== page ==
CSA can’t be trusted

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iol spt feb13 Nenzani-Lorgat Gallo Images The general feeling about CSA is that theyre a greedy bunch of spineless turncoats. Its hard not to agree, writes Stuart Hess. Picture: Duif du Toit/Gallo Images

A couple of days after Haroon Lorgat’s appoi-ntment as Cricket South Africa’s new chief executive, I was having a chat with an insider at the organisation, who made the point about giving the new regime there a bit of time.

“We’ve been through a lot of sh*t recently. We know we need to earn back the public’s trust, we just need time to do it,” he said.

It’s been barely six months and the general feeling about CSA is that they’re a greedy bunch of spineless turncoats. It’s hard not to agree.

Consider their actions in the past few weeks since it emerged that the boards of England, Australia and India had taken all administrative authority for themselves while creating a new financial model which saw the majority of the sport’s cash flow their way. On January 20, the draft proposal, according to CSA, was “fundamentally flawed”.

Eight days later, their position had softened, though there was still a defiant tone following that ICC Board meeting in Dubai.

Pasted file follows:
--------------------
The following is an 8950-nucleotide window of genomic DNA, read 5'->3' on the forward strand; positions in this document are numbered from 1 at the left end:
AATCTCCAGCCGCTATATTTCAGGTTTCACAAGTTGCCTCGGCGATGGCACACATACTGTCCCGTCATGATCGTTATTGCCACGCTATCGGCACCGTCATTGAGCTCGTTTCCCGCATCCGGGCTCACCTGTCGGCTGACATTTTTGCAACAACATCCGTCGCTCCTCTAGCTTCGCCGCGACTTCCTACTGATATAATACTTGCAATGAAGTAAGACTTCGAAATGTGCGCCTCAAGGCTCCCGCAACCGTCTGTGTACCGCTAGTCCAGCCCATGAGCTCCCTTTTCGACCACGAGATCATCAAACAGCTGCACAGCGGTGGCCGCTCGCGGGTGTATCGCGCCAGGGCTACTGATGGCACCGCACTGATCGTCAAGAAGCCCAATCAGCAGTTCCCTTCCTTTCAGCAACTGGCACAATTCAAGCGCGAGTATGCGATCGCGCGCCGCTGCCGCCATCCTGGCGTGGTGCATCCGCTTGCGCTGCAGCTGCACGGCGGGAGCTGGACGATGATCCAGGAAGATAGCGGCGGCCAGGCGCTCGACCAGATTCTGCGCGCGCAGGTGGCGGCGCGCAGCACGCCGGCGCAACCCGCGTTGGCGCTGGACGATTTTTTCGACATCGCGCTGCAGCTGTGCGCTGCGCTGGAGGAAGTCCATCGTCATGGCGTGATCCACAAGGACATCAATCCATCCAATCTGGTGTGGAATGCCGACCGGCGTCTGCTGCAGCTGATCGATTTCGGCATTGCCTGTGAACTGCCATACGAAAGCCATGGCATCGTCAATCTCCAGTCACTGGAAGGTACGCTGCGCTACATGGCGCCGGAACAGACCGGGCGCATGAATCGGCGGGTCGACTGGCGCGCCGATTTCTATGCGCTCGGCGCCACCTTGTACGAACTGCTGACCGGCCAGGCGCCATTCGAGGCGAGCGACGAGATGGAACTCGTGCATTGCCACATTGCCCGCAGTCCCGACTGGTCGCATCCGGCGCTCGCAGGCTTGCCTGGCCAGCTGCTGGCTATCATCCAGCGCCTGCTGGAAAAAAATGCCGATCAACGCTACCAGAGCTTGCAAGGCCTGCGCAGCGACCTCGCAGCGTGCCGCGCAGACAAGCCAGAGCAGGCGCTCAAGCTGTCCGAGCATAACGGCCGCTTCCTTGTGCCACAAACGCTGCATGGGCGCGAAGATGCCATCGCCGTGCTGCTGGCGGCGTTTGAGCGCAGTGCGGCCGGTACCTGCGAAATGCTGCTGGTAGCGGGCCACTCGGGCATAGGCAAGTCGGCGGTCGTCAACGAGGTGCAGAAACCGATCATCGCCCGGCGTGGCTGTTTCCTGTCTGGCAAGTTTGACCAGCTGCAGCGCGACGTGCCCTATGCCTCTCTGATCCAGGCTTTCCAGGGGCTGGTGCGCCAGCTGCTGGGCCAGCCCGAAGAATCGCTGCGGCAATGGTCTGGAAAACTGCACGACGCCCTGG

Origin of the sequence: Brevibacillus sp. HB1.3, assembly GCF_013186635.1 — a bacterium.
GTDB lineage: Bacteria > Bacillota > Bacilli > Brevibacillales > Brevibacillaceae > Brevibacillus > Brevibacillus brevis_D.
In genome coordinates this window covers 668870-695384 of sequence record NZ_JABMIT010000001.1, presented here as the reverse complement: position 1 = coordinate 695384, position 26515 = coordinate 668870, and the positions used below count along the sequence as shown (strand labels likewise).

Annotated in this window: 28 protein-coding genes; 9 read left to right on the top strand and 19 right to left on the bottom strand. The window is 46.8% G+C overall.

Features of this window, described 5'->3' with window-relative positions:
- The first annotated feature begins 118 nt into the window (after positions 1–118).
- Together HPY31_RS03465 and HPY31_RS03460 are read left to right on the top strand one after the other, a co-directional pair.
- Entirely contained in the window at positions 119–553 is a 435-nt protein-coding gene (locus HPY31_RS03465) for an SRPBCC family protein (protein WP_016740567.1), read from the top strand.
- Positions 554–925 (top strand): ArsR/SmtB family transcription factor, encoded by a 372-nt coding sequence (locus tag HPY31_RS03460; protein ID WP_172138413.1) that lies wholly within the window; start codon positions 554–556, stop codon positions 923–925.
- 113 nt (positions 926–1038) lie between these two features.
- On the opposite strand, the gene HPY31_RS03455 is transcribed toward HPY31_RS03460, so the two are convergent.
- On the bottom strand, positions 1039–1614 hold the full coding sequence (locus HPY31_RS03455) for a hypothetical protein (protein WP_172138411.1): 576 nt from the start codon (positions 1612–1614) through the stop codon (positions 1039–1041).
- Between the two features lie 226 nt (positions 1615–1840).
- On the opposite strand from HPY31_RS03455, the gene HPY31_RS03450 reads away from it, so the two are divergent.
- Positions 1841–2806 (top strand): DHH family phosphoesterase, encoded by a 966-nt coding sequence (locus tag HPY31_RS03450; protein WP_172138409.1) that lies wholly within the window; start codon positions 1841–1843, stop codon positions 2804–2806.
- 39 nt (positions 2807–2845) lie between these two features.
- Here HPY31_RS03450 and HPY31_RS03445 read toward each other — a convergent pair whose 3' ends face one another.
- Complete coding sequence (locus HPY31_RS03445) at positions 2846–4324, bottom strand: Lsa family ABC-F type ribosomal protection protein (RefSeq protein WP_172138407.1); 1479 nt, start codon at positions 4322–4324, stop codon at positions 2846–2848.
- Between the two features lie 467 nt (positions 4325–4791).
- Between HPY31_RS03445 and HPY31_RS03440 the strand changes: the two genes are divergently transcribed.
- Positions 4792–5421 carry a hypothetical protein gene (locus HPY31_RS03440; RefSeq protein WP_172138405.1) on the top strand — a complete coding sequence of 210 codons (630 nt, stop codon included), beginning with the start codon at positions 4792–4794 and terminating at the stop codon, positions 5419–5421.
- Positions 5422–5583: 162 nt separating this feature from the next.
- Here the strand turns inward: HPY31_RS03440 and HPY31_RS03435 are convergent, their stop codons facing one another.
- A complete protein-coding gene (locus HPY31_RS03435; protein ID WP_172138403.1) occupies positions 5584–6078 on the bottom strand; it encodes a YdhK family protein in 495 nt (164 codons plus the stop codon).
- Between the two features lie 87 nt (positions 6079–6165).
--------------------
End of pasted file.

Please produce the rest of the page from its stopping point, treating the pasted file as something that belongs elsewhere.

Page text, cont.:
“One of the hallmarks of our new administration has been an absolute adherence to the principles of good corporate governance and we do not intend to deviate from this,” CSA stated through their president Chris Nenzani.

Three days later, it emerged that CSA would “need to engage further with the ICC leadership” before they would be able “to reach a consensus position”.

In the meanwhile, a heart-wrenching letter was written, liberally quoting Nelson Mandela about adhering to “democratic principles” and “respect for the rights of all”.

CSA dismissed reports that they had entered into a deal with the Board of Control for Cricket in India, which would see them become the eighth full member to back the proposals, thus leading to their adoption.

“CSA vehemently denies any notion of deals being made with any other party,” Nenzani said on the fourth of this month.

By the seventh, having met BCCI president Narayanswami Srinivasan, he had a deal which the next day saw CSA back proposals which effectively handed power in the ICC to India, Eng-land and Australia.

At the time of Lorgat’s appointment, he and the CSA insider spoke of the need for CSA to be given time to win back the SA public’s trust. At the time, I said CSA didn’t deserve to be trusted. At that point my biggest gripe was that they didn’t adhere to the recommendations of Judge Chris Nicholson. Remember nine independent directors for the board? Soon afterwards, that became a 50-50 split bet-ween independents and non-independents.

That changed again to a 7-5 split in favour of non independents, as it is now.

Trust? As an old Italian mobster would say, “forget about it!”


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